Change is not an easy factor in life no matter how we apply it. When we are forced to change or opt to change, we often end up feeling as though we were not successful due to some personal flaw or a personality quirk. Changing is nothing more complicated than looking at our mistakes and adjusting our behavior accordingly. It doesn’t have to be a personal defeat when change is necessary to succeed.
Everyone grows and changes at their own pace and everyone recognizes the need for change at their own pace. Because the changes in response to other people’s mistakes are so much easier to see than those that directly apply to us, we often can’t find the “right way to change” our own trading behavior. Sometimes breaking it down into smaller, more manageable steps makes growing and changing our trading behavior easier and more possible. Moreover, there are these Best Trading Platforms that can also help you analyze your trading choices as well as your trading habits over time.
The pre-contemplation stage is the period of time when we believe that everything is going well enough for our satisfaction. Our trades are looking good, we are feeling confident, and in some ways, we feel as though we are riding with the wind at our back. In this stage, while there doesn’t seem to be any pertinent reason to contemplate changing our trading behavior, we also know that it doesn’t last forever.
When we hit the contemplation stage, we have begun to realize that while we are either doing well, doing poorly, doing adequately, or setting the world on fire, we also realize that we have some trading behaviors that either aren’t working well for us or could be working better for us if we started thinking about what changes we could make that would enable growth patterns that would most likely lead us to better profits.
The preparation stage is rather self-explanatory. It means that we are preparing to make changes, whether small or drastic, in our trading behavior. This often entails such venues as making lists, detailing how our decisions have impacted our trading days, how different decisions could have impacted them for the better or worse, and what habits we have established that is not in our best interest.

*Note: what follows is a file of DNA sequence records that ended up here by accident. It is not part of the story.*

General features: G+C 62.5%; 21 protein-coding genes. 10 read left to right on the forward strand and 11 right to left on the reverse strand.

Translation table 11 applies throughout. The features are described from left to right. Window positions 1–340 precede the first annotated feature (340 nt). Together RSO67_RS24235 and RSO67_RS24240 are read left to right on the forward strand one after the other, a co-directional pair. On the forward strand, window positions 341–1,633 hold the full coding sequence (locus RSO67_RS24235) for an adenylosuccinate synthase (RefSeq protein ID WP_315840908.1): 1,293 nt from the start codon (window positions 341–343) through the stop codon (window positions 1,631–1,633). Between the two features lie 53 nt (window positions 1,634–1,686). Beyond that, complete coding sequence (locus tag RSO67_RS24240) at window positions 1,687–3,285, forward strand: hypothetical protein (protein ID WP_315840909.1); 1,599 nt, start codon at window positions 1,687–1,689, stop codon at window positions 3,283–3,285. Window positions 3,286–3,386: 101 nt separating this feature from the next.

This is also a time when we start looking for venues for growth, like reading new books and talking to other traders about their strategies and habits. Because committing to make strong and even vital changes, no matter how large or small, many of us stay in the preparation stage for a very long time. We need to feel comfortable enough with the direction our changes are heading in order to begin addressing how we are going to start our growth process.
The most definitive and noticeable stage is the action stage. This is the time when we implement new changes and force ourselves out of our comfort zone in order to facilitate growth. In many cases, while we are trying out new trading behaviors and are intentionally developing new trading habits, we are also fluctuating between how we feel about our new growth.
In some cases, it won’t look like it is working out well or it doesn’t feel right and we return to our old habits and patterns of behavior while we figure out different changes to implement. This is perfectly normal and it doesn’t mean that you are failing to grow, it just means that something felt “off” and thus we need to re-evaluate the decisions that we have made thus far.
The market changes all the time. An inflexible trader who is unwilling or unable to experience a change in order to grow as a trader isn’t likely to develop strong trading skills. Every time you grow into a new trading behavior, you are establishing yet another venue available to you as market conditions change. Perhaps a trading habit that you changed two years ago will suddenly become profitable
Without the input of others, it can be difficult to keep tabs on oneself and to recognize where and when changing and growing is appropriate, with the exception of a significant loss. Being self-aware, keeping track via journals and logs, and learning to talk to those around you about the risks you are taking or not taking can really help you keep your eyes peeled on your habits as they set in.
There is no such thing as a “super trader.” Everyone who has made it to the top of their game did so with input from others, lessons learned through loss, and a lot of sweaty, sleepless nights. Learning how to keep track of yourself is by far one of the most valuable trading commodities you can give to yourself.
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